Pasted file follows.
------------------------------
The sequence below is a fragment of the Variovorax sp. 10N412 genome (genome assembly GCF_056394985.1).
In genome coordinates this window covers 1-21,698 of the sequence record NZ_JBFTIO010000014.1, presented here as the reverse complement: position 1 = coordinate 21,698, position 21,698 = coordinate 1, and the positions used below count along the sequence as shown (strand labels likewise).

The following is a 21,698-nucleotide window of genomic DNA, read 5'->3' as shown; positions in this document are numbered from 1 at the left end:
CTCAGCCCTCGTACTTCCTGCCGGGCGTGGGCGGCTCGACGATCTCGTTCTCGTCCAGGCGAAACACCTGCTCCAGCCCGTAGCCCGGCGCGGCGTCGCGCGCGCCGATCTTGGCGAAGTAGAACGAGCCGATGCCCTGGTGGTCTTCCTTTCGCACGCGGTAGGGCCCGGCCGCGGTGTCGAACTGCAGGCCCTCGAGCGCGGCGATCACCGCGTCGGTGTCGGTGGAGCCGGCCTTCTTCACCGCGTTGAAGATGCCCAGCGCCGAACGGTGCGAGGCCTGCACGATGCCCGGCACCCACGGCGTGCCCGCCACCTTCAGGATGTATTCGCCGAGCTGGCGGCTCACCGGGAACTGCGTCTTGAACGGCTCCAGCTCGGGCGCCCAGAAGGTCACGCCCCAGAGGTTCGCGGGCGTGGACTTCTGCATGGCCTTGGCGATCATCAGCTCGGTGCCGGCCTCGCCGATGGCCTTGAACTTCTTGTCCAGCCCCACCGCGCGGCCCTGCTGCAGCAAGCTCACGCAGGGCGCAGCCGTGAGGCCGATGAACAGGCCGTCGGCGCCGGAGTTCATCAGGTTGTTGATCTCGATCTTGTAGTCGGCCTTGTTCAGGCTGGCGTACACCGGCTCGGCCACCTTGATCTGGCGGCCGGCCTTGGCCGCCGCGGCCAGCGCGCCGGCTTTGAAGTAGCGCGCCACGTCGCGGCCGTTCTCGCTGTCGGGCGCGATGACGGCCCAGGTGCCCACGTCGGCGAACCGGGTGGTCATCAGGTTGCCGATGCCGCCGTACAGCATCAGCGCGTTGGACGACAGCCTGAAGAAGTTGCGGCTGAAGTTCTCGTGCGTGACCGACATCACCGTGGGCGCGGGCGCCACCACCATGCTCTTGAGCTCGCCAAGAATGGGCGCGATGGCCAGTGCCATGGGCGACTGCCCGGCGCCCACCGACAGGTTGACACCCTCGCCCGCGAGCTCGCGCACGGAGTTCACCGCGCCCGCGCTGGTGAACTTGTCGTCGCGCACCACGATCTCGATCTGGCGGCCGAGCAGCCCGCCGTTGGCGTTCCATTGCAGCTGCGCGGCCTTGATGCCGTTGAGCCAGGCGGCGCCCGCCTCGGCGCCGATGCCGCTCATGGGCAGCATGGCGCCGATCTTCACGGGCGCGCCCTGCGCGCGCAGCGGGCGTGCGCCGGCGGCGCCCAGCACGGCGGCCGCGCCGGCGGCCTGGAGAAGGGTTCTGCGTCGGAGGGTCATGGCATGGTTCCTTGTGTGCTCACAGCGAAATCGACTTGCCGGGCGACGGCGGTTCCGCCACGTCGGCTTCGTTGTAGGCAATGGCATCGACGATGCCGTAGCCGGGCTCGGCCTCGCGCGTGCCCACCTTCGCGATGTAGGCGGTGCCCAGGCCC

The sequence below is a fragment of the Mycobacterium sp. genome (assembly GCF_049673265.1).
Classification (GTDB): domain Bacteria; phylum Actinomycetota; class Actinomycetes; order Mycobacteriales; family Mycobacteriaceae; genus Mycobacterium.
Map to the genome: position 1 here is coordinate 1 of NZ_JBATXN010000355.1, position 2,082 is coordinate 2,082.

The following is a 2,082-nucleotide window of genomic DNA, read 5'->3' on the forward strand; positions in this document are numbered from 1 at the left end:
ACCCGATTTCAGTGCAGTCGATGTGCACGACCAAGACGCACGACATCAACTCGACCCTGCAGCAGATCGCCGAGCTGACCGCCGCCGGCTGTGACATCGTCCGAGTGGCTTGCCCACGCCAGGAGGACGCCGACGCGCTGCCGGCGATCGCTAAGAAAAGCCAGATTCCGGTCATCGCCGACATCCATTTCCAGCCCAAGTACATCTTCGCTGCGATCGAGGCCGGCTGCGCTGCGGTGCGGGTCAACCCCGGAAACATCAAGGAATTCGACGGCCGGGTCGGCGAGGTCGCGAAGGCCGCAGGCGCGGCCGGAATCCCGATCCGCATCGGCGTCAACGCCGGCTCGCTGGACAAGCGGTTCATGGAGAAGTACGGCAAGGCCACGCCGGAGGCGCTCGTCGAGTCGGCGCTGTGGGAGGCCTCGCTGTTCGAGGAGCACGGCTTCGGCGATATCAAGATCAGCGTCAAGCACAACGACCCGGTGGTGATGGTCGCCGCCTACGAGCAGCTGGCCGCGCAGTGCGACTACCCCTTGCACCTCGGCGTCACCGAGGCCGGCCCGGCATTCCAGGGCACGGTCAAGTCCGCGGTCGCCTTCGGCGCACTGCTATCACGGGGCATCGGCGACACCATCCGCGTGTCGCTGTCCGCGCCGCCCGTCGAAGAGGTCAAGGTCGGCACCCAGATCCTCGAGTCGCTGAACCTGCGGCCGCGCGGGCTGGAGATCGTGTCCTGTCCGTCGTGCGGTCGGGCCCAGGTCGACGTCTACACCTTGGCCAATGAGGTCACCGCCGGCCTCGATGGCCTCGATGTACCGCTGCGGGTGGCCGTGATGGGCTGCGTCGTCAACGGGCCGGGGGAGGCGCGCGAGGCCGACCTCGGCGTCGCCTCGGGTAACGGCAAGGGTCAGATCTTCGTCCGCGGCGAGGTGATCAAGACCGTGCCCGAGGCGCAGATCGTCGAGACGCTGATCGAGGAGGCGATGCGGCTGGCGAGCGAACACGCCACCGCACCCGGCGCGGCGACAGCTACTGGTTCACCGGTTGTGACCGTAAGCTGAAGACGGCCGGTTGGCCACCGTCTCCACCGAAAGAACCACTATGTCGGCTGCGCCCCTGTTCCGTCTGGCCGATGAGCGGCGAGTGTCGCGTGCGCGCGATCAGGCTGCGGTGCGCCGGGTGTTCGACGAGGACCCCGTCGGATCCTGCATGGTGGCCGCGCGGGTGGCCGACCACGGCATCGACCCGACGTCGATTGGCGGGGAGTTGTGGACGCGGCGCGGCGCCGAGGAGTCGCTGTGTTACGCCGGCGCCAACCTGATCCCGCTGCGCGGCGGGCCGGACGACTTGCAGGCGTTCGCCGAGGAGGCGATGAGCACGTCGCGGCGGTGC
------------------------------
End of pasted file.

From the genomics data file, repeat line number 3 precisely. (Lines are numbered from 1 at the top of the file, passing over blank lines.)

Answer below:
The following is a 21,698-nucleotide window of genomic DNA, read 5'->3' as shown; positions in this document are numbered from 1 at the left end: